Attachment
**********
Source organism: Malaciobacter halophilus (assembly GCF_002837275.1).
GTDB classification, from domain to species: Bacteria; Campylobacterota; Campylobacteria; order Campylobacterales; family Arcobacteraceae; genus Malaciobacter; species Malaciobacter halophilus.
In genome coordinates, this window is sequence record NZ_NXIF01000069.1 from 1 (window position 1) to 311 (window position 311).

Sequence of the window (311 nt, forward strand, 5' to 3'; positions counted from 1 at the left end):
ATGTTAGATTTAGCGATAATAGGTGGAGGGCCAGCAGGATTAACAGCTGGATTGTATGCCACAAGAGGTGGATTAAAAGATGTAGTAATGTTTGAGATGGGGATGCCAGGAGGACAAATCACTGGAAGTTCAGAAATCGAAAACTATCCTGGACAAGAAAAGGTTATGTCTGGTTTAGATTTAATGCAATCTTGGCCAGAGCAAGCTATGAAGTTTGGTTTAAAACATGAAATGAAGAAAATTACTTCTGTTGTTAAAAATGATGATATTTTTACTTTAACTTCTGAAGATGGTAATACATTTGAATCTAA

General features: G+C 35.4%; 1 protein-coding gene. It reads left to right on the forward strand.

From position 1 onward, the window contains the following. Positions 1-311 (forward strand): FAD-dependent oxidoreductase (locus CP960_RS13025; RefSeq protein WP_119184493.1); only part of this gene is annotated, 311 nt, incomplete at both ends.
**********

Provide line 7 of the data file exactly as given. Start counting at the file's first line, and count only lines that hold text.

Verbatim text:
From position 1 onward, the window contains the following. Positions 1-311 (forward strand): FAD-dependent oxidoreductase (locus CP960_RS13025; RefSeq protein WP_119184493.1); only part of this gene is annotated, 311 nt, incomplete at both ends.